I floss before I brush, but my husband flosses afterward. Who’s right?
By: Dr. Paul Fletcher
it really doesn’t make much of a difference whether you floss before or after
brushing. The bottom line is that brushing removes the bacteria on the surface
of the teeth, while flossing removes the plaque and bacteria between teeth --
and both are really important. I happen to floss first. I feel that brushing
afterward helps remove any particles that might get dislodged while I’m
flossing. But as I said, it’s up to you.
It also doesn’t matter which type of floss you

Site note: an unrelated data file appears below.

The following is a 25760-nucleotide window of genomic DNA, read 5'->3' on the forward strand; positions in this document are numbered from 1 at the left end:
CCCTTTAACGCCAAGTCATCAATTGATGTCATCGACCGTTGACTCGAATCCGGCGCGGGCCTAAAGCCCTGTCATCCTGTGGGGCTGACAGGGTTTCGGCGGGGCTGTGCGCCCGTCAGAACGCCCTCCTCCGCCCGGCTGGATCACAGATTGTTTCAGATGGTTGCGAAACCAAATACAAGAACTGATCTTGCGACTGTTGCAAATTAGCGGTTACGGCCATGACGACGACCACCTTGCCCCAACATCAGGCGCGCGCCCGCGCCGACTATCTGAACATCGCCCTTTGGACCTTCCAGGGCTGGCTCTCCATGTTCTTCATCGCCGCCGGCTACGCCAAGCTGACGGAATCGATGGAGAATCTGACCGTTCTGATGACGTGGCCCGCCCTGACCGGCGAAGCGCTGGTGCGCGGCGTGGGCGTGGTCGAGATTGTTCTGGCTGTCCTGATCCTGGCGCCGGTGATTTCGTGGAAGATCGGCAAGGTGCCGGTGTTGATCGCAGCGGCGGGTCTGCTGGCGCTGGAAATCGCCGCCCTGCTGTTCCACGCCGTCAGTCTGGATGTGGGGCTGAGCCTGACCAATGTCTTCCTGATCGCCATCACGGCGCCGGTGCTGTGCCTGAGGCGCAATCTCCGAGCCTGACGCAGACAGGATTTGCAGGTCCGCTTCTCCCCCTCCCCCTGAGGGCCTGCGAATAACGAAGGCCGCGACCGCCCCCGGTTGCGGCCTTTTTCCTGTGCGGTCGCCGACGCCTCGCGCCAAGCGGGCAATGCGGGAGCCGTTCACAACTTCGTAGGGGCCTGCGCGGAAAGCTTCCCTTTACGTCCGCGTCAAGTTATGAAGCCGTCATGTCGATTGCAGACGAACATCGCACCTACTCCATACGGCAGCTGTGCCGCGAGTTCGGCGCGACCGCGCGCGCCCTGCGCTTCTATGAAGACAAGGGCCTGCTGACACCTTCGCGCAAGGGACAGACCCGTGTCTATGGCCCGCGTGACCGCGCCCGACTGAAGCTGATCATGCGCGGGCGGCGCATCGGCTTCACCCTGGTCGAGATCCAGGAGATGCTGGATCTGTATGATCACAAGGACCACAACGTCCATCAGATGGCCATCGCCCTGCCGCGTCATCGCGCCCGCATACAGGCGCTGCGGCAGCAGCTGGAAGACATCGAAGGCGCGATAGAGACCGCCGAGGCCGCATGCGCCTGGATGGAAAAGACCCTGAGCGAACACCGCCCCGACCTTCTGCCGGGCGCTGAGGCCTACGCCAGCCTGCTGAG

use. Unwaxed floss may get teeth cleaner than the waxed kind because it tends
to fray, which results in multiple tufts of twine polishing the teeth. But the
very fact that it does shred -- and sometimes breaks -- can become an obstacle
to flossing entirely, which clearly defeats the purpose. So just use the type
of floss that you will use regularly.
In addition, use a toothbrush with soft bristles
and always give your mouth a final rinse with clean water after brushing or
flossing -- whichever you do last -- to remove any last bits of debris.
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